Image via Art in America
“Norko Realism” by Travis Jeppesen for Art in America gives an overview of the contemporary art world in North Korea. Jeppesen explains the style, “This is a socialist, yet also ultranationalist, “realism” that belongs strictly to the Korean people north of the 38th parallel, and cannot be understood apart from their ideology-infused quotidian life, which has existed for a relatively brief span of time (since the DPRK’s founding in 1948).” He also explains the expectations and boundaries that established for the art community in the DRPK (Art in America).
“Is Yellow Fever an Expression of Pedophilic Tendencies?” The main question of the article asks if “Yellow Fever, is it a multicultural symbol or a pedophilic fetish?” Overall, I think there needs to be more research to support the arguments in the article but this part stood out to me: “The sexualisation of Asian women and the equivalent desexualisation of Asian men is [also] reflected in the American popular culture […]” (Love Love China).
“Defining Racism in Korea” was sparked by controversy regarding racism and the Ebola outbreak; it gives a brief introduction of the roots of racism in Korea. Racism is a complicated topic in most countries and cultures, “Korean racism, however, must be understood differently from its Western cousin, experts say. It is a complex product of the country’s colonial history, postwar American influence and military presence, rapid economic development as well as patriotism that takes a special pride in its “ethnic homogeneity,” according to professor Kim Hyun-mee from Yonsei University” (Korean Herald).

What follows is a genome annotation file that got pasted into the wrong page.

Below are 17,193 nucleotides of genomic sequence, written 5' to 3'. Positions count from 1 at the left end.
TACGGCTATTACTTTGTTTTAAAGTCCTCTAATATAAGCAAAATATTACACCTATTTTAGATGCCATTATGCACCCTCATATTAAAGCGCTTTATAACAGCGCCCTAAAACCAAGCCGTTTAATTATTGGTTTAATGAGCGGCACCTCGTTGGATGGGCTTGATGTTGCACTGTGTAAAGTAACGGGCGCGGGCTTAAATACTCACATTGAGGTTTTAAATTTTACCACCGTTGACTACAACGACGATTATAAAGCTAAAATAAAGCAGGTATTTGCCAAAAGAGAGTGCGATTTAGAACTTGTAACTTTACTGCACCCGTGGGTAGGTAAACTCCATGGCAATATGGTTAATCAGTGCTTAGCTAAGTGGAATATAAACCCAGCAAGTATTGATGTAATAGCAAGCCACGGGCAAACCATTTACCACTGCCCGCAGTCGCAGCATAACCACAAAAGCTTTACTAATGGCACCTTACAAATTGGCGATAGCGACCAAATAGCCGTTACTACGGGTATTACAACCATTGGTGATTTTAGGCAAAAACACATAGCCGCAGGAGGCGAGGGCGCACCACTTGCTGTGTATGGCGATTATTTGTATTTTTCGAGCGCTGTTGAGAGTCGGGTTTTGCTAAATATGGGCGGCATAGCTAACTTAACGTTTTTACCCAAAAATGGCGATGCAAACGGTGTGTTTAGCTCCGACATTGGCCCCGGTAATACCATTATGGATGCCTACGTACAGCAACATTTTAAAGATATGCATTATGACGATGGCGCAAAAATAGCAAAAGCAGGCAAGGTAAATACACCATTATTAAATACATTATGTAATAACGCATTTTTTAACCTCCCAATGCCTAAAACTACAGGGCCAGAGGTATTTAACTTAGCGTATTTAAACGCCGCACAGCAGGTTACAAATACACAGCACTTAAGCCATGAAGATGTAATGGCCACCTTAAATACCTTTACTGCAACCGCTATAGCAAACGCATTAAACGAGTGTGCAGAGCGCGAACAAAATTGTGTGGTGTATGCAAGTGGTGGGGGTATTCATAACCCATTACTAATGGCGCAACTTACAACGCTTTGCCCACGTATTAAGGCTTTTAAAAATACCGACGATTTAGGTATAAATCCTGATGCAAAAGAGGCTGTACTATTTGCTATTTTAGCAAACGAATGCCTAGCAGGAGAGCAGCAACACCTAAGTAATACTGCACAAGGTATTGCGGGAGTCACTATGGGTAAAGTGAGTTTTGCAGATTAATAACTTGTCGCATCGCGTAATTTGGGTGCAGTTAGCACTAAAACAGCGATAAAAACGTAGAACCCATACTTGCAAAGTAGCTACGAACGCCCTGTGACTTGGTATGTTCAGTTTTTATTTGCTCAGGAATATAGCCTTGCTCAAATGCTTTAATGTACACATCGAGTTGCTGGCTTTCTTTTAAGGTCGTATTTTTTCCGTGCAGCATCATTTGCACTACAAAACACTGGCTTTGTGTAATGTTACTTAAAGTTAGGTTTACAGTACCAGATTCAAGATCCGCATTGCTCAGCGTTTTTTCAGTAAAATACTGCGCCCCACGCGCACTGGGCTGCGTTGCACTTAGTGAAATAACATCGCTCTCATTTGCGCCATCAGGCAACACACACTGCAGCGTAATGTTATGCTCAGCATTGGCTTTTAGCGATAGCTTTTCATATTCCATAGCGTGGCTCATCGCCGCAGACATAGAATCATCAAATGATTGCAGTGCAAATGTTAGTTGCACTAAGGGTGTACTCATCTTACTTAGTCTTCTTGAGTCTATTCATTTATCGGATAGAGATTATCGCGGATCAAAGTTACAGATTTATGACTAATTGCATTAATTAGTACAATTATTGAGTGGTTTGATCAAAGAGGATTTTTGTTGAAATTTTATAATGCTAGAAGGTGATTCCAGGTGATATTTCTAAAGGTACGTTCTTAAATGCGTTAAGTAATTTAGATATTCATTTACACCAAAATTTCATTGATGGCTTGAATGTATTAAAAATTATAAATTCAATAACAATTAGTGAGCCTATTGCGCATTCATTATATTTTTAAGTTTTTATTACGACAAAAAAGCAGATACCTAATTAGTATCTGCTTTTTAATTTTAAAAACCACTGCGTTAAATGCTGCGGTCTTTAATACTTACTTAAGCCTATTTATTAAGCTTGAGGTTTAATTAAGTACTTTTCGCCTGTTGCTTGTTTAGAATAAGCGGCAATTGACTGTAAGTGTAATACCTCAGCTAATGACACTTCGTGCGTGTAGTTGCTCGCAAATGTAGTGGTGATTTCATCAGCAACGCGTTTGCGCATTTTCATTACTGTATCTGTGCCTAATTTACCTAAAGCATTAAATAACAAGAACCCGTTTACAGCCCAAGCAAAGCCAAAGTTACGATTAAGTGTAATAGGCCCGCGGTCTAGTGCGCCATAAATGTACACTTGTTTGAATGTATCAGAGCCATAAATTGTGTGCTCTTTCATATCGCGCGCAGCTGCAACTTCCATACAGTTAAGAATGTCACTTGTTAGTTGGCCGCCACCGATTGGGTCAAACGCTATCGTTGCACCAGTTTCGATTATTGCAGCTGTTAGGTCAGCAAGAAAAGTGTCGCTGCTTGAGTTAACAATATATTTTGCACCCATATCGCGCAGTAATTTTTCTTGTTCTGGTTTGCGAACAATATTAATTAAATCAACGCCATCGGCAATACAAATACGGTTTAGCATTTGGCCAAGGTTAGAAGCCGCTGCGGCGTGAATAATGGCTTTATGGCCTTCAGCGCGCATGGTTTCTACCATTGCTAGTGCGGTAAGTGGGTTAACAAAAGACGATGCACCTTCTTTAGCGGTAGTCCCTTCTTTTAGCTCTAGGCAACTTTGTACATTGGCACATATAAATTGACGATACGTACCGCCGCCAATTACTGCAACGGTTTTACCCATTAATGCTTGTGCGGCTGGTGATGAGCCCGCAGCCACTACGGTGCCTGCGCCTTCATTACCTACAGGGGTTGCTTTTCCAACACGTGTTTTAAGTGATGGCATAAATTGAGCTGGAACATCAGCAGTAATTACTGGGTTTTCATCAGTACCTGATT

On Friday I shared a collection of links as a quick way to get to know what is going on at the Gwangju Biennale this year.
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Not exactly something to read but very important, North Korean exiles will be speaking at a conference next week. “This is the first time that prominent North Korean exiles will speak publicly in a conference about the functioning of this totalitarian state. Some of them have only recently fled North Korea. All of the speakers held important positions in the regime as high-ranking officials, politicians or party cadres.”